Rotterdam coal plant to store CO2 in North Sea oil & gas field

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The greenhouse gas released in the operation of E.ON's new coal plant on the Maasvlakte in Rotterdam, will be pushed into an existing light oil and gas field in the North Sea. The greenhouse gas will be used as a propellant and will make the extraction of gas and oil from the field cheaper, the Volkskrant reports.

The gas field in question is largely owned by private company Oranje-Nassau Energie, which has 45 percent of the shares. This new plan is an adjustment to the inital project, which involved building a pipeline from the power plant to a depleted gas field 20 kilometers off the coast, where the CO2 would have been stored permanently. The new plan is much cheaper, because the gas field is only 3.5 kilometers off the coast. This means that it can be operated from the Maasvlakte itself, making an expensive pipeline unnecessary.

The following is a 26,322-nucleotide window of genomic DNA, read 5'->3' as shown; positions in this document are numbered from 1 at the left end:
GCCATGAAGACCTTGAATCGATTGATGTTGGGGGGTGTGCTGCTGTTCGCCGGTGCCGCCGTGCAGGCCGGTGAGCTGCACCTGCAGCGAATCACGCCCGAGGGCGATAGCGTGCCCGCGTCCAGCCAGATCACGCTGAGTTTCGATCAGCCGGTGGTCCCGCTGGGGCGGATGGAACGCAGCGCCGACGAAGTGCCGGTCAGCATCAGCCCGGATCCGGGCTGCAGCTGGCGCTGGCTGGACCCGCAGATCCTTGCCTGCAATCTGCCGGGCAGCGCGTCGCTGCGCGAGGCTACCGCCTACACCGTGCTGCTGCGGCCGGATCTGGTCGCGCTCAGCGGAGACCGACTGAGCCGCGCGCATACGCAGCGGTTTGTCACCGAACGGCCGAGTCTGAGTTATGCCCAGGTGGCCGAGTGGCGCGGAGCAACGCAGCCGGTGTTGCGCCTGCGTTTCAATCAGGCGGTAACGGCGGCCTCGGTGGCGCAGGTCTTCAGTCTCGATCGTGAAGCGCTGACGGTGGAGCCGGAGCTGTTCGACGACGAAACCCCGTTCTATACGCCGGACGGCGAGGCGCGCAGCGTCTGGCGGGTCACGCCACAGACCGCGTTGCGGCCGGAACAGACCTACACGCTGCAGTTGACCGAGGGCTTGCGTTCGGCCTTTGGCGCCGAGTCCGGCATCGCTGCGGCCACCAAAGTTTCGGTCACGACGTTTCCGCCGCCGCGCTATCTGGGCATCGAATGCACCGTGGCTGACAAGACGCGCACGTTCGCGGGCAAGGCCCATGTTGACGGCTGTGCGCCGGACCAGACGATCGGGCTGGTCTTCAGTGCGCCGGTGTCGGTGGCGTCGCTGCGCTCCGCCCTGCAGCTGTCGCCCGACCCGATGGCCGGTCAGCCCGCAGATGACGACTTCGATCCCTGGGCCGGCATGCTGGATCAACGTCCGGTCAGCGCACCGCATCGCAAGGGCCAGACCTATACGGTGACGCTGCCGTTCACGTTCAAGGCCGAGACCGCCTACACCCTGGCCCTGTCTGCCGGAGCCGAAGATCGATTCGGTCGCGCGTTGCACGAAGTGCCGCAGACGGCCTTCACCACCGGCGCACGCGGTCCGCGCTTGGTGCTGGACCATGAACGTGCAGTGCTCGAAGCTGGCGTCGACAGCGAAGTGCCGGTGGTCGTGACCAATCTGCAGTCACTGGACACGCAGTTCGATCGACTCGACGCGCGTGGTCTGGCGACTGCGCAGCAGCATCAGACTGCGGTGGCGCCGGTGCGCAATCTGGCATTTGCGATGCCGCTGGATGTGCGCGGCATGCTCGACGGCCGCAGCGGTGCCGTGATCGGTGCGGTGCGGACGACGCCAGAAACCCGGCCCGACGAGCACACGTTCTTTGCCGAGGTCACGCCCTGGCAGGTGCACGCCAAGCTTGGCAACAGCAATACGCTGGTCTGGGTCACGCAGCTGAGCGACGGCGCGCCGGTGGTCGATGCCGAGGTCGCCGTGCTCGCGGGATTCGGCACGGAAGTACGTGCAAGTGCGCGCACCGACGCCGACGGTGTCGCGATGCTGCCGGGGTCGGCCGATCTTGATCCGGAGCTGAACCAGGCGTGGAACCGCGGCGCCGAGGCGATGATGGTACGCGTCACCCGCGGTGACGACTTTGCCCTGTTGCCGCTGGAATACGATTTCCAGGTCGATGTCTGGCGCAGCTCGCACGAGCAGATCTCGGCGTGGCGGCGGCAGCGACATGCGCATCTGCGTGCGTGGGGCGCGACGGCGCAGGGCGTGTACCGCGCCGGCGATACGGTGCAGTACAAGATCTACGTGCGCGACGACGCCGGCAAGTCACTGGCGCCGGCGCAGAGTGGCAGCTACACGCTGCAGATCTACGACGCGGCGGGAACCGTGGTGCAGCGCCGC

According to the newspaper, the initiators of the project - the Rotterdam Storage and Capture Demonstration Project, in which E.ON and Engie are cooperating - expect to reach a deal with the European Commission on extra subsidy to make this happen within a few weeks. The German and Norwegian governments are also willing to support the project with tens of millions of euros to find out more about storing CO2 at sea. "All parties are optimistic about a positive outcome", a spokesperson for the Project said to the newspaper.